IT has taken almost 35 years of marriage for Jackie Coltman and her husband David to realise how their families’ history in the Great War were remarkably intertwined.
By some twist of fate, Jackie’s grandfather Thomas Mayne served alongside David’s grandfather, Victoria Cross recipient and Burton war hero William Coltman.
Both men served in a company of no more than 100 men in the 1/6 North Staffordshire Regiment, a unit known as the ‘Burton Boys’ due to its strong links with the town.
The amazing coincidence only came to light after Jackie recruited the help of researcher Malcolm Goode to discover the role her ancestors played in the conflict.
Mr Goode, who specialises in Great War family history, told the Mail: “I’m a great believer in ironic coincidences, and the fact is Jackie married William Coltman’s grandson.
“If they were in the same battalion they would have been on nodding terms but they were in the same company so they were maybe friends.”
Malcolm’s research revealed that Thomas, and his younger brother Alfred, walked into the drill hall, in Horninglow Street, to volunteer for the Territorial Army on September 3, 1914, when the Great War was barely a month old.
Both would have received basic training at Harpenden, Luton and Saffron Waldon before they embarked for France and the Western Front on March 5, 1915.
Malcolm said Thomas’ baptism of fire came during an ill-fated assault on the Hohenzollern Redoubt, during the Battle of Loos, on October 13, 1915; an attack in which 68 Burton Boys were killed and 150 injured.
Fortunately, Thomas survived the attack while Alfred had been admitted to hospital and granted home leave two weeks beforehand.
He only rejoined the battle-scared battalion on November 7, around the same time William Coltman would have joined Thomas in A Company as a draft to replace casualties.
Malcolm said: “Thomas Mayne and William Coltman would have served alongside each other and known each other very well.
“In future years in peace Burton, Thomas’ granddaughter Jackie Mayne would meet and marry William’s grandson David.”
After the failure at Hohenzollern, the North Staffords were sent to guard the Suez Canal against incursions from the Ottoman Empire.
But their sojourn to Egypt lasted just three weeks, as the British High Command recalled the unit in preparation to attack German positions astride the River Somme; Thomas, Alfred, William and the rest of the Burton Boys were heading back to the Western Front.
The North Staffords first took up positions newly vacated by the French near Vimy Ridge, before taking over the front line at Fonquevillers, opposite the German-held village of Gommecourt.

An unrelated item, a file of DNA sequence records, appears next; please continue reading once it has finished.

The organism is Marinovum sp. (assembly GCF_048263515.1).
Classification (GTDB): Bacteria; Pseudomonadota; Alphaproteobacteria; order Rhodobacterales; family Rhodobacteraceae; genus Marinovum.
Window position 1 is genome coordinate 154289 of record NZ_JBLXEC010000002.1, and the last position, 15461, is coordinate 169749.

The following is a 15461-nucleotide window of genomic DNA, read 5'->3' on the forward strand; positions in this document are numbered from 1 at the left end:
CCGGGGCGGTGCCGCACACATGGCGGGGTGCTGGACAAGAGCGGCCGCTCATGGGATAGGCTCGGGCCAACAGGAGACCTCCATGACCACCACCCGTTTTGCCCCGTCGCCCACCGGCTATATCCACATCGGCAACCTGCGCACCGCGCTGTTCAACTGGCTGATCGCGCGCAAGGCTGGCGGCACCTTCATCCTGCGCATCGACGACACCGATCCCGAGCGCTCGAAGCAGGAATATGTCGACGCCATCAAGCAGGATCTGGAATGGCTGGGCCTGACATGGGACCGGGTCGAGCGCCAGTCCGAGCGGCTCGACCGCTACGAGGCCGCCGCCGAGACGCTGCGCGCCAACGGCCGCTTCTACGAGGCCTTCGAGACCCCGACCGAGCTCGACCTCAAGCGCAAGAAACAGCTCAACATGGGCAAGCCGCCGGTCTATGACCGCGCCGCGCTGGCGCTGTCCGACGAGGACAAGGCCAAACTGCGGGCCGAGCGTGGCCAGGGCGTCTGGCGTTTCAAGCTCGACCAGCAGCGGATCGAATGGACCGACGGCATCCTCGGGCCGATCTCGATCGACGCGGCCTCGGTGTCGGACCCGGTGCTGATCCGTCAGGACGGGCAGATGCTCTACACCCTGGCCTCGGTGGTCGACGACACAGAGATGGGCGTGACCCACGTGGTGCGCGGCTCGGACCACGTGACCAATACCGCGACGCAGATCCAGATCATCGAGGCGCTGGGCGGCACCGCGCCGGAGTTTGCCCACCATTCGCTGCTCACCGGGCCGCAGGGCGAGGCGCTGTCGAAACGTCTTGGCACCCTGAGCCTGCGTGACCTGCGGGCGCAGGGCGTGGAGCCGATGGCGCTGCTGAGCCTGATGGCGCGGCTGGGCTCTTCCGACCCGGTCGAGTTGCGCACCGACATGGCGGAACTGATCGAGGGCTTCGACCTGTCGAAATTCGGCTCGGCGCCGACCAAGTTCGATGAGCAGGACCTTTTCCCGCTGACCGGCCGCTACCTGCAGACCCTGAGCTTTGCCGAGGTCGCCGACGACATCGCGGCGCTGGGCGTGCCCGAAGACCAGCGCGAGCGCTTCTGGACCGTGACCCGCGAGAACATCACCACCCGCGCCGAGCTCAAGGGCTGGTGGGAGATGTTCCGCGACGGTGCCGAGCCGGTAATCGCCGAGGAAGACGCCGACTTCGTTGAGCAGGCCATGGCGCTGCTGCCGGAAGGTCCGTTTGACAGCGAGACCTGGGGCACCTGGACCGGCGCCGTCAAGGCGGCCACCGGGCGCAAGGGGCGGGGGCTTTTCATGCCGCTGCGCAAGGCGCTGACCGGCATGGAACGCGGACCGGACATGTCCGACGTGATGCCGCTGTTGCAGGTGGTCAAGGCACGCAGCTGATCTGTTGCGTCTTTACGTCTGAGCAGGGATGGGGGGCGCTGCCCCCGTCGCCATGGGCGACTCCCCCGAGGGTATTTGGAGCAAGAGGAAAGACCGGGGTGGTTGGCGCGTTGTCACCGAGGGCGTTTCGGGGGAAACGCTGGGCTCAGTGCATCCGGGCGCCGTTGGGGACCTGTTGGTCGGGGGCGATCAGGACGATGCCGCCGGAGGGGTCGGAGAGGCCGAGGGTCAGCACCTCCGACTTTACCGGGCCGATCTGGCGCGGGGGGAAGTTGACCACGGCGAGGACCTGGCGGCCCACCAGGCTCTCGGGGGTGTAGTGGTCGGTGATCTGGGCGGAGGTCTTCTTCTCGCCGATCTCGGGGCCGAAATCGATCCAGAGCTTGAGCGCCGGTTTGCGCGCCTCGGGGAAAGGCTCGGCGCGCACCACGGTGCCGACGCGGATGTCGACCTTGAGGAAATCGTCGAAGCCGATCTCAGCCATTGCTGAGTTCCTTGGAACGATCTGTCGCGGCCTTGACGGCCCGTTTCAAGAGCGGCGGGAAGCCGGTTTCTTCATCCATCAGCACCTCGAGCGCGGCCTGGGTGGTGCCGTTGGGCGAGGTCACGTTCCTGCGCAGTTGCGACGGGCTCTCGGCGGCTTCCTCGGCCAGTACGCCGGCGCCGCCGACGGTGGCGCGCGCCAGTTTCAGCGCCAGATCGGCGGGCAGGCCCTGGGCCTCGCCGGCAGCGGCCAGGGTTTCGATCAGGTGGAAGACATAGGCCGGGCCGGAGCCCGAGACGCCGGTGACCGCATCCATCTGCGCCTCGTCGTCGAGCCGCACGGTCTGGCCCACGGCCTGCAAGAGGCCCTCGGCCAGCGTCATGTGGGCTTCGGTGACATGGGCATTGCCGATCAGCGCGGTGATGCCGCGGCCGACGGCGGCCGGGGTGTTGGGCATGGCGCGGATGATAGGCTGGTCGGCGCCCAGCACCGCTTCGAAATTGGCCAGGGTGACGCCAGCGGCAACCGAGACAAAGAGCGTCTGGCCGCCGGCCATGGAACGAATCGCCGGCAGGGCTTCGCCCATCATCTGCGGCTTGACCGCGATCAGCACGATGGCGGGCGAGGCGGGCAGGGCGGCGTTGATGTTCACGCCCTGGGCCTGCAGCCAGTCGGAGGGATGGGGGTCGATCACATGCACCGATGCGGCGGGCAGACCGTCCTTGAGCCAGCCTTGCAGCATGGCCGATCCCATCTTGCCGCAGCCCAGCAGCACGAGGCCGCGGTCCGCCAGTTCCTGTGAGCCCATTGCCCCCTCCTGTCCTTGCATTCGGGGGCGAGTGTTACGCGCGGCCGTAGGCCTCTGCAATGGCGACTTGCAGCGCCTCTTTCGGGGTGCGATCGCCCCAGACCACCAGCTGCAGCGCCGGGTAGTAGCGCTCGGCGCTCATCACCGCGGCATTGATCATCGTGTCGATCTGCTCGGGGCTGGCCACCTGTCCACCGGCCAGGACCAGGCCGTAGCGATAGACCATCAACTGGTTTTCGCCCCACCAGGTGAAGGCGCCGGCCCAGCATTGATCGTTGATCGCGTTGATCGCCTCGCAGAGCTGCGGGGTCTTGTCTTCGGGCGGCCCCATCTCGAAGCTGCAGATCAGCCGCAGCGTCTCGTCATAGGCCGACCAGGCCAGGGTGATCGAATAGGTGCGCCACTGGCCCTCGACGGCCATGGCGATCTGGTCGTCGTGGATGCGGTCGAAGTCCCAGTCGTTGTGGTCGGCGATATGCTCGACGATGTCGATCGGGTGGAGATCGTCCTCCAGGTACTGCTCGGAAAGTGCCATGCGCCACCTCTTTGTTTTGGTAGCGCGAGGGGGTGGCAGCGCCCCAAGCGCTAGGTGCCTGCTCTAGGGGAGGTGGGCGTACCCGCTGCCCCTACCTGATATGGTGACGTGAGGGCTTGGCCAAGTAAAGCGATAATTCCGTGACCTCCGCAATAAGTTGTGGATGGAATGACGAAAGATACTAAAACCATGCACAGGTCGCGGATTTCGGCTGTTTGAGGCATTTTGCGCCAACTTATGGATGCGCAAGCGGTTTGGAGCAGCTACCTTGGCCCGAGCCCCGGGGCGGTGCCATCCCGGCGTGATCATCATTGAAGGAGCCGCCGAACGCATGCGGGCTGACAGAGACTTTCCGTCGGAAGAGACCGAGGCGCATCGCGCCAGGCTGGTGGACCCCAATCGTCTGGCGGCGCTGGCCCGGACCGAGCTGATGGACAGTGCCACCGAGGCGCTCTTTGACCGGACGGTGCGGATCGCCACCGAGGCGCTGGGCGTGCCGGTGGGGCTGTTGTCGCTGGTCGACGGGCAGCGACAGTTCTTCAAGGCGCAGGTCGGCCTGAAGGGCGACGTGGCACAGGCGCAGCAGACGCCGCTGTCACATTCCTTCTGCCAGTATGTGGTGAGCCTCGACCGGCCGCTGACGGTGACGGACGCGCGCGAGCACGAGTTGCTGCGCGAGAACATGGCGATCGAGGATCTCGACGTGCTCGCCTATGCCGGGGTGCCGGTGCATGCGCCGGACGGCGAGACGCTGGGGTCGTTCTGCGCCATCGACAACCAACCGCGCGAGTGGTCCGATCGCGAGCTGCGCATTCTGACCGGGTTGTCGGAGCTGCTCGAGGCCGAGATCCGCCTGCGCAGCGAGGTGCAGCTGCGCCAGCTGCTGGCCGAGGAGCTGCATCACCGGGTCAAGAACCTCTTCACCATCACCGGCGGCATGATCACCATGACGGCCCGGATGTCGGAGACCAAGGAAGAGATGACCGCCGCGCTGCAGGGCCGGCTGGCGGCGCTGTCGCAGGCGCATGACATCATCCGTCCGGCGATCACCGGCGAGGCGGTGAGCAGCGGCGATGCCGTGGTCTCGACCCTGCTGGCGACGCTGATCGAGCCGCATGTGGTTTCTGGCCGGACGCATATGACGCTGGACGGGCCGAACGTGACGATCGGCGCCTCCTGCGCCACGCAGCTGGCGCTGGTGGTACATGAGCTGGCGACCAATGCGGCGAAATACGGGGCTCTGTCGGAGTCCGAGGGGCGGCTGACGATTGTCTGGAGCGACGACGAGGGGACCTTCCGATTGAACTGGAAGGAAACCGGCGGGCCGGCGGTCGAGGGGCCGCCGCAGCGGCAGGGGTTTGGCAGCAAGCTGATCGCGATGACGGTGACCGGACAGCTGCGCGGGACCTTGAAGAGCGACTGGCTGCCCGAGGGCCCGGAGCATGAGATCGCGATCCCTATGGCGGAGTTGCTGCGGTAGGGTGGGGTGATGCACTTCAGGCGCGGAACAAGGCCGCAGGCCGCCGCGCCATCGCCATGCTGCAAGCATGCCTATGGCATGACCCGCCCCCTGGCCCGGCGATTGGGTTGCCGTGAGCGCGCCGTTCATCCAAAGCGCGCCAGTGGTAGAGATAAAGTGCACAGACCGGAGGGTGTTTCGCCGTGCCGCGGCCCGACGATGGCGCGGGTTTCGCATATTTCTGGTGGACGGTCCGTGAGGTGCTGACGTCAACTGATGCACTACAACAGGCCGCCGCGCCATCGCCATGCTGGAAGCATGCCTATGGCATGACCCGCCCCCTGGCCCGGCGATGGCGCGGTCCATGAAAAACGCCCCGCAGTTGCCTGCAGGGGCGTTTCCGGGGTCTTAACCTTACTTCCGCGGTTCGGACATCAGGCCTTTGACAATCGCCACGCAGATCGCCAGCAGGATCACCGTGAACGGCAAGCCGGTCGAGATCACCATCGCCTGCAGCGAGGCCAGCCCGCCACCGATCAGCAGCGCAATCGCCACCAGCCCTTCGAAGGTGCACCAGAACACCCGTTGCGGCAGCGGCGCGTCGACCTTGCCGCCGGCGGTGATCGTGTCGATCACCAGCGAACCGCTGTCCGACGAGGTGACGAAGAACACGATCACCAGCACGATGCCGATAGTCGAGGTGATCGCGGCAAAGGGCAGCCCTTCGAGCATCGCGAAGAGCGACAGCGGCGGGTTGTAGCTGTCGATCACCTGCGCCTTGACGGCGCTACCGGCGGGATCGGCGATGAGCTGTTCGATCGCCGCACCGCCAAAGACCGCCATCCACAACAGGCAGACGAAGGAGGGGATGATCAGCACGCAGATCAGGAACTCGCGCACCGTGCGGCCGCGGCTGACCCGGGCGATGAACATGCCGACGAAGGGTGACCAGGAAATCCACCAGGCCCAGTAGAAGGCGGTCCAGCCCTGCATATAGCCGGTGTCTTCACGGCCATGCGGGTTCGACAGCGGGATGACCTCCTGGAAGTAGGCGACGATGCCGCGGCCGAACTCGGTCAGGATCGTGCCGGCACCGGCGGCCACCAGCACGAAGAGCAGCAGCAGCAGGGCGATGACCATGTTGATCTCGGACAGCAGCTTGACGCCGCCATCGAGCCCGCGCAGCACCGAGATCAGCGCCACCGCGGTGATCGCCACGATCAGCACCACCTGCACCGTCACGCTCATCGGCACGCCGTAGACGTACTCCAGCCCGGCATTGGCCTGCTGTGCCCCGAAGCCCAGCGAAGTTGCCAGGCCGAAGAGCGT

Here, on July 1, 1916, 70 Burton Boys died and another 200 were injured after they advanced into a hail of German shrapnel and rifle fire in a disastrous attack on the first day of the Battle of the Somme.
Malcolm said William and Thomas were fortunate to survive uninjured, while by some ‘unexplained’ quirk of fate Alfred had been returned home before the attack. He was then transferred to the Machine Gun Corps and remained with the unit for the rest of the war.
The failure of the attack at Gommecourt had been so complete that a court of inquiry found the Burton Boys, and the rest of the 46th North Midland Division, to ‘lack offensive spirit’ – it was an accusation akin to cowardice.
As a result, Thomas, William and the Burton Boys were put on ‘trench duties’ opposite the French mining city of Lens for the majority of 1917.
Such was the unit’s poor reputation, it was deemed of insufficient fighting quality to take part in any the major British offensives that year.
But the Burton Boys were still expected to engage the enemy in small scale actions whenever they could.
Malcolm said: “It was during one such engagement with the enemy on June 28, 1917, that Thomas, now a Lance Corporal, was gassed.
“According to family anecdotes, he was brought back to ‘Blighty’ to recover in hospital in Leeds.”
Malcolm said it is unclear when Thomas eventually re-joined the Burton Boys, but it was in time to take part in the 46th North Midland Division’s successful assault on the Hindenburg Line on September 29, 1918.
He said: “Here the battalion and the whole division redeemed themselves, as on that morning they achieved what the whole British Army had been attempting to achieve for over four years, they broke through the German front line.”
Thomas and Alfred both survived the war, though Thomas would need medical treatment as a result of the gas attack for years afterward.
So too did two other Mayne brothers, George Mayne, a sergeant in the Argyle and Sutherland Highlanders, and William Mayne, who served in the Sherwood Foresters.
But a different fate befell two cousins of the Mayne brothers. Walter Mayne died of wounds after the attack at the Hohenzollern Redoubt in 1915, while John Mayne was reported missing, believed killed, between November 18 and 19, 1916.
Despite her family’s extraordinary Great War story, Jackie said it was something her family rarely discussed while she was growing up.
But the 58-year-old supermarket worker was full of praise for Malcolm’s research.
“I think it’s amazing what he has done,” she said.
“I would never have given my granddad a thought having never known him.
“It has taken nearly 40 year to find out mine and David’s grandfathers fought alongside each other.
“I feel I know them a lot more now and know about what they went through as well as the conditions they were in.”
Jackie and her 65-year-old husband David, of Halcyon Way, will celebrate their 35th wedding anniversary later this year.